MCDADE: In all honesty, I believe so. The detrimental aspect is we're going to institutionalize more policies that criminalize African-American men or African-American people in general who want carry in the city of Chicago. And when we implement gun regulation, how are we going to conform that one policy to the different demographics, as well as the different communities, we're institutionalizing it in?

GREENE: And what is your message to your partners and your fellow - you know, fellow young people in Florida as they've been pushing for these policies?

MCDADE: My message has always been the same. And it is, we will win. The young people will win. But we have to understand the communities we are working with and we're serving before we try to make policies for them.

GREENE: So as this anniversary takes place, I mean, there's going to be a lot of focus on Florida again. Tell me what you're reflecting on as this anniversary happens.

MCDADE: As this anniversary happens, I'm reflecting on three things. The first - when we got to Parkland, the silence in front of the school, where you can see the parents standing and kneeling in front of their children's crosses. The second - going to the home of Emma Gonzalez, having her to openly welcome us into our home, and meeting the rest of the Marjory Stoneman Douglas students. And thirdly, working to reform gun violence, and what has happened in only a year.

Just think about it. It's in correlation with the 1960 Children's March. Who knew that the young people would be the secret weapon to reforming our nation? No one ever expected it.

GREENE: You're a really impressive young man, D'Angelo. I'm really glad I had the chance to talk to you.

MCDADE: It's all in pleasure of keeping this movement moving forward.

GREENE: That was D'Angelo McDade. He is the executive director of the Peace Warriors, an anti-violence organization in Chicago. He is 19 years old. And speaking of young voices, ever since the shooting here in Broward County, Fla., in Parkland, NPR has been reaching out to high schoolers around the country to talk about their views on guns, and here are a few of their voices.

(SOUNDBITE OF MUSIC)

ASHLEY COURNEYA: Guns are a big part of our culture in America.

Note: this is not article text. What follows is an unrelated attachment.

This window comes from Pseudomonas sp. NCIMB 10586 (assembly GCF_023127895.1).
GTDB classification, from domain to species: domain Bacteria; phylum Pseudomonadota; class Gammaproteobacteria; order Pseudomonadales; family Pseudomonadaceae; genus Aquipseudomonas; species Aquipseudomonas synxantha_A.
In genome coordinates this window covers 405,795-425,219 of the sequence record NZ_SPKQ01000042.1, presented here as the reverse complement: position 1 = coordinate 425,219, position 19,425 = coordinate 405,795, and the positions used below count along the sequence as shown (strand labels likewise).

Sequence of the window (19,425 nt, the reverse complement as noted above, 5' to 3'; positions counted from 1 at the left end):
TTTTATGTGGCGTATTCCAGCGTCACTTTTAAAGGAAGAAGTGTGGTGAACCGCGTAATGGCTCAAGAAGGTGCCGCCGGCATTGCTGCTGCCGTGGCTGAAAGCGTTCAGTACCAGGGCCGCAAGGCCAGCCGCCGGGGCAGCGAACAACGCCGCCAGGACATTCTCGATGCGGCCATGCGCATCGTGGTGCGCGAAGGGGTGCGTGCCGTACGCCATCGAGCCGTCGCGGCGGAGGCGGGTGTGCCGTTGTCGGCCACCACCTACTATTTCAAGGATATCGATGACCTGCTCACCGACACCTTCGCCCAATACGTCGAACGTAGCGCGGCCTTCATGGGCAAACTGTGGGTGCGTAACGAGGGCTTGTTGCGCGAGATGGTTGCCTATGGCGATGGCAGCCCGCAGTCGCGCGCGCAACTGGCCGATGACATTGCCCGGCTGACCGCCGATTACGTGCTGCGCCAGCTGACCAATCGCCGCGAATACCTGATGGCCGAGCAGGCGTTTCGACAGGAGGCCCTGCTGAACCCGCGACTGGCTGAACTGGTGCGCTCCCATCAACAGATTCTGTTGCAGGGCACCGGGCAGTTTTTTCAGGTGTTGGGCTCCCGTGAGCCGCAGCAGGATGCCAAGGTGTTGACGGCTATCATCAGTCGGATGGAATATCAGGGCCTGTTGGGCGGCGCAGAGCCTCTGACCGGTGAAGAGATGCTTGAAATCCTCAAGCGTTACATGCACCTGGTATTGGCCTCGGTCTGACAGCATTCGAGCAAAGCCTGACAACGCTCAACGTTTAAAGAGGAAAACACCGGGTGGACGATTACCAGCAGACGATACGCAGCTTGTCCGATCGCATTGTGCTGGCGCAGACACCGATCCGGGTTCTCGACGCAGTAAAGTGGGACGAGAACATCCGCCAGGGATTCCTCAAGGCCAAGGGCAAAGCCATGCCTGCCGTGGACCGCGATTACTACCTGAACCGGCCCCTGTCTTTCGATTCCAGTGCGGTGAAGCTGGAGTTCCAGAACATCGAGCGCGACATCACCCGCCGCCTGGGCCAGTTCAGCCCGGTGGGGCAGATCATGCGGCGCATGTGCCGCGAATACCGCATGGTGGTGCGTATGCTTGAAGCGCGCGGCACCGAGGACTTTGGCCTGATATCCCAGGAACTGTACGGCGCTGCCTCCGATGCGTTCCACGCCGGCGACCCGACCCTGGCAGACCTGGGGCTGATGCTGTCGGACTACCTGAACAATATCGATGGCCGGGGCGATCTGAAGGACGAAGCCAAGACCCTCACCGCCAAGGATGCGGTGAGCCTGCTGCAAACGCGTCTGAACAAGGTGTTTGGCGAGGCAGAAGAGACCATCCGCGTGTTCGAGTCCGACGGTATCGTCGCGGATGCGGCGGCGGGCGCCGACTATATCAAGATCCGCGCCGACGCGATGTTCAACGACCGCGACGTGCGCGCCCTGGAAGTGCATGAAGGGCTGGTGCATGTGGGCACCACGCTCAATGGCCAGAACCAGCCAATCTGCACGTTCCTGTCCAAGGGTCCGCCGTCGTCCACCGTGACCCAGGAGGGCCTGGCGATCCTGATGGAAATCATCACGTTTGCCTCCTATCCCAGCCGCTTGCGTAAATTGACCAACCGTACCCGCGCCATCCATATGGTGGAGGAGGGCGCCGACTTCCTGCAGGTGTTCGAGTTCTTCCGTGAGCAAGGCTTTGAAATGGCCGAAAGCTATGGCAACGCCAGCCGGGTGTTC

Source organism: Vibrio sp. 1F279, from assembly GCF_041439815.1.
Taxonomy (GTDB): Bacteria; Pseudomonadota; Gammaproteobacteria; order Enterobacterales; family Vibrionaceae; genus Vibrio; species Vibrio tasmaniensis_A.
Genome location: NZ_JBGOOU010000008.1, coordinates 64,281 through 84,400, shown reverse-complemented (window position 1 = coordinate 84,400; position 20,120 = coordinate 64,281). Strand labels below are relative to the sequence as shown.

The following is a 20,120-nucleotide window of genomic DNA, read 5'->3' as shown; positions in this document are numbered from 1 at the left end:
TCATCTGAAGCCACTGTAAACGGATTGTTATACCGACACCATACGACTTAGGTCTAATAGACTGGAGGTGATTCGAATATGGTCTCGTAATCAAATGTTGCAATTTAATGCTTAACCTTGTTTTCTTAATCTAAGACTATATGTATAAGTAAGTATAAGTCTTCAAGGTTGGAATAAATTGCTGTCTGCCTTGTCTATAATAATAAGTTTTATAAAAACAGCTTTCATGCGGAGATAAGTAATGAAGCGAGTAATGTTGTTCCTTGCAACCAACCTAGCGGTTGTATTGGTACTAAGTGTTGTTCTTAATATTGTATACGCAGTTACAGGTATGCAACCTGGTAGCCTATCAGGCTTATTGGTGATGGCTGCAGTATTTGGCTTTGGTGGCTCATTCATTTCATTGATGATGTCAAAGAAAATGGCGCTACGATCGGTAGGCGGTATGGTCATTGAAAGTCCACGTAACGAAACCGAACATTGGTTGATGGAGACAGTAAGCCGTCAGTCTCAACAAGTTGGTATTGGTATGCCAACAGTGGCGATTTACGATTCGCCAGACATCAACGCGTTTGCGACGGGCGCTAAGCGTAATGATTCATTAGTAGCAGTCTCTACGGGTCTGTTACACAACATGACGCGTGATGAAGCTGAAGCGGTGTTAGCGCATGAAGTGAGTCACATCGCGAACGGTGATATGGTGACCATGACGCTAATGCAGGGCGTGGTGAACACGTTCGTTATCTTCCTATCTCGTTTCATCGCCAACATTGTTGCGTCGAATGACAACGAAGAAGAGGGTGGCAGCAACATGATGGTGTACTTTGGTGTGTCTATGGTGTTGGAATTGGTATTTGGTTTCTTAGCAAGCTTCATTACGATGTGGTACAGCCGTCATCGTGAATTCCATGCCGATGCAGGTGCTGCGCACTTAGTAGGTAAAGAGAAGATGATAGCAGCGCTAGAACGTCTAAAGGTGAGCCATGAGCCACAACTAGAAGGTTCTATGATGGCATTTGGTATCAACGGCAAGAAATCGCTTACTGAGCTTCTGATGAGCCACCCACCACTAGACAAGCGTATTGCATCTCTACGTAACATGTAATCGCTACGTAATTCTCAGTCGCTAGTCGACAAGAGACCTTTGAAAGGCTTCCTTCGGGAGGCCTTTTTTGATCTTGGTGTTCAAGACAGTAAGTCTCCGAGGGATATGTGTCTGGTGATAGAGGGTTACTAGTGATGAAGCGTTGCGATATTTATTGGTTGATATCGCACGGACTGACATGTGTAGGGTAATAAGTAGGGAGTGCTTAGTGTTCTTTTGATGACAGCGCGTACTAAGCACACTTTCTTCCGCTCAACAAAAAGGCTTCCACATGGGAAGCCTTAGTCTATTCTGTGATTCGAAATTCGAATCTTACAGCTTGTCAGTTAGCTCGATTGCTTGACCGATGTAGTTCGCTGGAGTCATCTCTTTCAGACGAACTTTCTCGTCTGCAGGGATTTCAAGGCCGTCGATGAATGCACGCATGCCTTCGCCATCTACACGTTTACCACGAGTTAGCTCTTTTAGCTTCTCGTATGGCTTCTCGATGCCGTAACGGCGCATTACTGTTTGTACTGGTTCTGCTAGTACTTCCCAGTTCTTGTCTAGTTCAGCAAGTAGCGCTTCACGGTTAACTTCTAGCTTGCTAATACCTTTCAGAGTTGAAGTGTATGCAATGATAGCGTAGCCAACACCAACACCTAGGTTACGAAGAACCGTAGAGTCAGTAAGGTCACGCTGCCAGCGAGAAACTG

(SOUNDBITE OF BATTLE SCENE)

UNIDENTIFIED PERSON #1: Fire.

(SOUNDBITE OF GUNS FIRING BULLETS)

UNIDENTIFIED PROTESTERS: (Chanting) Hands up. Don't shoot. Hands up. Don't shoot. Hands up.

DAN RUETHER-AFFOR: I feel like America is infatuated with guns.

(SOUNDBITE OF FILM, "SUDDEN IMPACT")

CLINT EASTWOOD: (As Harry Callahan) Go ahead. Make my day.

(SOUNDBITE OF MUSIC)

DAVID HOGG: I would describe our relationship with guns as one that's unlike any other in any other country around the world.

ALEX KING: People feel like guns give them power, to give them some type of higher up.

MARIAH THOMAS: A girl in our group coined the term, lockdown generation. No other generation has had this fear. We've dealt with it our whole lives.

(SOUNDBITE OF MUSIC)

SAM KING: I feel sort of defensive about it, that I own guns. Like, hey, like, I'm not doing this stuff. What about the, like, responsible, like, middle-of-the-road people?

(SOUNDBITE OF MUSIC)

VICTORIA TIDBALL: We're the next generation that's going to kind of take over everything. Like, to listen to, like, what we think should happen next is important because that's the only way for us all to grow as, like, a country.

(SOUNDBITE OF MUSIC)

GREENE: Those were the voices of Ashley Courneya, Dan Ruether-Affor, David Hogg, Alex King, Mariah Thomas, Sam King and Victoria Tidball. They're among the voices in a video produced by NPR, and you can watch that video in full at npr.org. Transcript provided by NPR, Copyright NPR.